When I first entered the dark room, I felt very anxious. I was paranoid I would get lost (even though I wasn’t the last person). I didn’t feel like myself and was not comfortable at all but I knew it would just be a 1 hour walk so just tahan a bit la.
Throughout the walk I thought about how difficult it was. We were placed in the shoes of the blind, but within a safe confined, air-conditioned room. When crossing the ‘road’, there weren’t actual cars. The boat on water wasn’t real too (at least I don’t think it was real). When going into the city area, the noise of traffic was loud and intimidating. But despite the fact that I knew I won’t get knocked down by a speeding car, fall into water, or get hit by a cyclist; I was still paranoid. And I could not even imagine how the blind feel.
I realised when I was inside, I was really dependent on the people in front of me. You could say I was blindly following my classmates and the walls. I had to heavily rely on my sense of hearing and touch, both of which I take for granted.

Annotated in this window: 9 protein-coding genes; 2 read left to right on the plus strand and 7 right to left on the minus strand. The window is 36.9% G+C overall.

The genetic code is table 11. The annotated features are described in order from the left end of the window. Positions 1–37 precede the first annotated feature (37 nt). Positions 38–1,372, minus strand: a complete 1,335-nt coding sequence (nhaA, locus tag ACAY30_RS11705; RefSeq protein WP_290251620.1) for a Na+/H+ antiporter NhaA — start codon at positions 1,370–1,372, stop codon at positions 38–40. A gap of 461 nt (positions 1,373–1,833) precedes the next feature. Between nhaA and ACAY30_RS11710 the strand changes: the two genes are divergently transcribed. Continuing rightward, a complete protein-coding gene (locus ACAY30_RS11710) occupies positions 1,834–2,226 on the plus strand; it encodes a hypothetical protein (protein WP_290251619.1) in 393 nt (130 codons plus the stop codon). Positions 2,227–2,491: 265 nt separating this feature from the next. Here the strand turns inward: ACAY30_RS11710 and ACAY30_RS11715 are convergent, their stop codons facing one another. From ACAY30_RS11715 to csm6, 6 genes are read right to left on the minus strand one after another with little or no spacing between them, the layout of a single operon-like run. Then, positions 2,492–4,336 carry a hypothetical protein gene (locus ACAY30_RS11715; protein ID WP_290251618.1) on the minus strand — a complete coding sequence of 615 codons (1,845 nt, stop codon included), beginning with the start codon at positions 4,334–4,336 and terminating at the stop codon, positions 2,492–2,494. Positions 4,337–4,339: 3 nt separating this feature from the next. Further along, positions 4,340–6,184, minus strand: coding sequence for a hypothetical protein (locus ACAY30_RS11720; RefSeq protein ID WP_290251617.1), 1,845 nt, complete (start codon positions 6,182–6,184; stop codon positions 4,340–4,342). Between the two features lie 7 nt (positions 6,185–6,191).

Having gone through role playing as designers, we can further understand what the disadvantaged in the society needs. As a designer who is aware and less ignorant, our focus can be shifted more towards the disadvantaged in society. Role playing is a great design research technique as it exposes situations to designers first hand.
From this experience and the lessons I take away from Dialogue in the Dark, I can actually tweak my designs into something more socially inclusive. For example, having pop up typography/designs so that the blind can also read and appreciate my work. Something else to consider: How a simple everyday item that we take for granted, such as a poster, does not benefit the blind. Having gone through this experience ourselves, as designers, we can now tweak our designs into something that can be used and appreciated by everyone.